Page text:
I can hear the question coming at this point – what does Baccano’s dub have to do with Bang Zoom and the problems facing anime in America. At the time of reading Mr. Sherman’s rant I knew Bang Zoom was a dubbing studio but I didn’t know of what shows so I went to the ever informative Anime News Network. And according to ANN, Bang Zoom had nothing to do with the Baccano dub but they did do the Haruhi (my #1 top anime of 2006), Lucky Star (my #2 top anime of 2007), and Gurren Lagann (my #1 top anime of 2007) dubs. A light bulb clicks on at this point. I have the limited edition Haruhi DVDs and found the dub just slightly better then mediocre; Haruhi’s English voice actor totally failed to make Haruhi as awesome as Aya Hirano was able too and the whole show comes off as a much lower quality show because of it. I saw the trailer to Lucky Star and was so turned off by the dub that I refused to even consider paying money for such an inferior product. In the case of Gurren Lagann, I watched it dubbed on the Sci-fi channel and was so infuriated when a poorly picked English voice for Kamina was able to completely change his character for the worse.
In all three shows I sensed a common theme – Bang Zoom pumping out a mediocre dub which might have saved a couple bucks but hurt the show in the long run. Consider what an anime DVD is worth if the dub track will never be listened to and watching it subbed means putting up with that ugly yellow font and poor handling of signs and watching it as a DVD means having to settle for the resolution a DVD offers? Even Mr. Sherman must know, in his heart-of-hearts, that an anime DVD like that isn’t worth very much. If, however, that same DVD offered a great dub then it’s worth would be much higher and as a result, more DVDs would be sold because the consumers would be able to get something they like in return for spending money that could have gone to a dozen different diversions and hobbies.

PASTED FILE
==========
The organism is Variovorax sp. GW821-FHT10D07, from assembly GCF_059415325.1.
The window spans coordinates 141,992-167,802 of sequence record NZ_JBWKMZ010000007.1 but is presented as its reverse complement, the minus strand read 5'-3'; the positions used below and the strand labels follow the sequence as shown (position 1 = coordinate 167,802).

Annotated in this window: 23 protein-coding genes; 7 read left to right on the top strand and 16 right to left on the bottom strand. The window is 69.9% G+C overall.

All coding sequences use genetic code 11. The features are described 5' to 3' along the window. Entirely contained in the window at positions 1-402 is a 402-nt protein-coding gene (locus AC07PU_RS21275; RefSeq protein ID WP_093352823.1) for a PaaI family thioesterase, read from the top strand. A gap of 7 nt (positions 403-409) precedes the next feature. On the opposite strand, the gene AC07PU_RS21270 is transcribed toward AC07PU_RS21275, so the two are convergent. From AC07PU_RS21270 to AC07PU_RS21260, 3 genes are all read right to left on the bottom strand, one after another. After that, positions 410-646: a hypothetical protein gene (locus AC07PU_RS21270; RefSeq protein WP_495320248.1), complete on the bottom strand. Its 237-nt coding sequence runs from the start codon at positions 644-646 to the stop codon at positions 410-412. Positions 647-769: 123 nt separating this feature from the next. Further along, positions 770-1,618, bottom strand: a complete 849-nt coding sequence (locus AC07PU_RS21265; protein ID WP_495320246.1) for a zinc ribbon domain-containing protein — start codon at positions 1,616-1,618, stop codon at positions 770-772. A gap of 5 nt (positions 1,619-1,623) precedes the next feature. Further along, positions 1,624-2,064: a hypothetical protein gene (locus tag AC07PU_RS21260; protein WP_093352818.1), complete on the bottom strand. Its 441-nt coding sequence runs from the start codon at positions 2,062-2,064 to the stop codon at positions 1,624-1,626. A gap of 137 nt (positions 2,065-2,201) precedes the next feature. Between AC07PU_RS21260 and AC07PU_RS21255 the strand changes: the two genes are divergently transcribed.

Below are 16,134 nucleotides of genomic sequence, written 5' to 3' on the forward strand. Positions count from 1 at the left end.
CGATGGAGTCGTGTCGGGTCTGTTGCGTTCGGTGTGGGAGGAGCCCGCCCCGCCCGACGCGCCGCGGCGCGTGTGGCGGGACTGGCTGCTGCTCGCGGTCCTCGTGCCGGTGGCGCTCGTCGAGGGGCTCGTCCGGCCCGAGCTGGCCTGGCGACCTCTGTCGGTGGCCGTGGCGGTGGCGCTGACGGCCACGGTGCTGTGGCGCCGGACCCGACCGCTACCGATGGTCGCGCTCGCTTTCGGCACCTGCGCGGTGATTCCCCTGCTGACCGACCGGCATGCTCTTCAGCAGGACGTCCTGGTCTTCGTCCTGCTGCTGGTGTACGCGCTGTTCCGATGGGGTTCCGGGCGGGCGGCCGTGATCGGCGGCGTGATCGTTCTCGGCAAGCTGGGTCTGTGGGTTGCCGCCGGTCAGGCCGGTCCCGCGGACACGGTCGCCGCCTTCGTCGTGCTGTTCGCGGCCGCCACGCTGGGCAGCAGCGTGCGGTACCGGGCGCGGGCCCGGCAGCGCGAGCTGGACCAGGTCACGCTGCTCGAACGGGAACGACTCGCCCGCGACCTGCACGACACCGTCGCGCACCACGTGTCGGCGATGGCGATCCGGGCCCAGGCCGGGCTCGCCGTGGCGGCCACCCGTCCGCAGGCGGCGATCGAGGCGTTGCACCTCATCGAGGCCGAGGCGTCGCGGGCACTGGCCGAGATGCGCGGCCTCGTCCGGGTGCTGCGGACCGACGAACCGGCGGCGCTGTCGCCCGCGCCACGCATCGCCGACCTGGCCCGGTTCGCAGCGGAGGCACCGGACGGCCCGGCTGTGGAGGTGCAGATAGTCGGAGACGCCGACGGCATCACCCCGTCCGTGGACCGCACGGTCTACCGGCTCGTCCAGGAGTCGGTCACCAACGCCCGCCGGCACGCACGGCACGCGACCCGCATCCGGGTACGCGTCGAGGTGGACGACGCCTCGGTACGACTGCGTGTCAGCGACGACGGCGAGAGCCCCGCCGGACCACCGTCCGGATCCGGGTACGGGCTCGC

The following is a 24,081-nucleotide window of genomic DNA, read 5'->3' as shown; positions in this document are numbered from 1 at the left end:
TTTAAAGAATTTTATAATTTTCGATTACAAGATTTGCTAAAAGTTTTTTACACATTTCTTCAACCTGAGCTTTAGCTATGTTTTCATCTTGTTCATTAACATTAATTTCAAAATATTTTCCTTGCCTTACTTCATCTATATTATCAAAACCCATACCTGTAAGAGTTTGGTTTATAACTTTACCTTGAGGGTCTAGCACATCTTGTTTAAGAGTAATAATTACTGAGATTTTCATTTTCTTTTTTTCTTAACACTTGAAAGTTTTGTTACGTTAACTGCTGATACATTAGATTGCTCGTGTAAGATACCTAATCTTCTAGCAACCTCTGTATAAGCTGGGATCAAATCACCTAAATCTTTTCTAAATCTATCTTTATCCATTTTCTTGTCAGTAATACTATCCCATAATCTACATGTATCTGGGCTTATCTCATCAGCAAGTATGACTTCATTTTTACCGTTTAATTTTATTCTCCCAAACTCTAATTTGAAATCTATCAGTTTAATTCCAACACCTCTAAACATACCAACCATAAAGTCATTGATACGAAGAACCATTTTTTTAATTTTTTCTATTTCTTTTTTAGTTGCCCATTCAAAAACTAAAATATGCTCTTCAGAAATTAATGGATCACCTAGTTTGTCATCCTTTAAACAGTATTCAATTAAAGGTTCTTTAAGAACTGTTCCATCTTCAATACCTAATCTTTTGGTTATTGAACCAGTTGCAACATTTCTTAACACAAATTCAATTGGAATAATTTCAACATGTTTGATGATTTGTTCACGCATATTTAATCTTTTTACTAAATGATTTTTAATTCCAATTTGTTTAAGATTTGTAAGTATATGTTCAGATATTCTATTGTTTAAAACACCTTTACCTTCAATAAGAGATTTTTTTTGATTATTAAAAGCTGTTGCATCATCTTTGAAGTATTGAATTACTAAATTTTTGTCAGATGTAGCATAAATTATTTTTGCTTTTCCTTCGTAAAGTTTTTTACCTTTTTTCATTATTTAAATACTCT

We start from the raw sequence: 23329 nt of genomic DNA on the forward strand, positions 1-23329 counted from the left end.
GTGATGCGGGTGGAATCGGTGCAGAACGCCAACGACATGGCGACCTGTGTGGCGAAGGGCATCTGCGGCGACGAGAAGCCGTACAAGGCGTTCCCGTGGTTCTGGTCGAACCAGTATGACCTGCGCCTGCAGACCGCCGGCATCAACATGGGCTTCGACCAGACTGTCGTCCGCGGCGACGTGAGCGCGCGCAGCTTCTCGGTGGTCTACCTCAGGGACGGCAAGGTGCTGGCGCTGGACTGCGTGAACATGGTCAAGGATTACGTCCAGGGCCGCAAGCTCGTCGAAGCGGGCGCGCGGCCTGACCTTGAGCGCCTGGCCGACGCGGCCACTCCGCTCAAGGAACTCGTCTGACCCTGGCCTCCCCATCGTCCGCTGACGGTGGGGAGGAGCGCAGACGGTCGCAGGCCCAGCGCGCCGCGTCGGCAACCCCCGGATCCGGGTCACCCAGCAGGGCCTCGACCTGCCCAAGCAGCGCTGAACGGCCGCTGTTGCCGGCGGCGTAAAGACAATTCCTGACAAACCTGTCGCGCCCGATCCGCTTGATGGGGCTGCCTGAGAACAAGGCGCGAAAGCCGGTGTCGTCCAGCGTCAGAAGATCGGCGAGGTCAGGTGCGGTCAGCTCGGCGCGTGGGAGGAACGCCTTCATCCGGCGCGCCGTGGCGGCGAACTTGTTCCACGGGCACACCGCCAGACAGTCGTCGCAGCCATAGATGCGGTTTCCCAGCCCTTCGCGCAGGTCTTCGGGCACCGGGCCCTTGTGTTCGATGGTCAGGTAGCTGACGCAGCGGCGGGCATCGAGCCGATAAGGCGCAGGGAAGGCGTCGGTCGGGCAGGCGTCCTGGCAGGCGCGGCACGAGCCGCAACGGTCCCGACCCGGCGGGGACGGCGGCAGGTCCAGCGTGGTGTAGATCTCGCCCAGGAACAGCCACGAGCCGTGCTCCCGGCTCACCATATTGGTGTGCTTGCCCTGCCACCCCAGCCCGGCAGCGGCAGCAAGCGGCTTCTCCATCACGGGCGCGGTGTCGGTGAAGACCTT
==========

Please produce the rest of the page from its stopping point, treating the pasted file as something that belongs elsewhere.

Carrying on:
As I looked at it more the more I became convinced that Bang Zoom and Mr. Sherman have been more detrimental to anime in America then fansubs have ever been. Consider the anime companies Mr. Sherman mentions in his rant as having closed or suffered massive trouble. Two of those four companies (Bandai and Geneon/Pioneer) use/used Bang Zoom extensively to do their dubs – coincidence? Could it be, those market forces of capitalism that work in so many other industries to keep prices down and quality up have shown up here as well? Could it be, American consumers aren’t quiet the dumb sheep that people like Mr. Sherman think they are?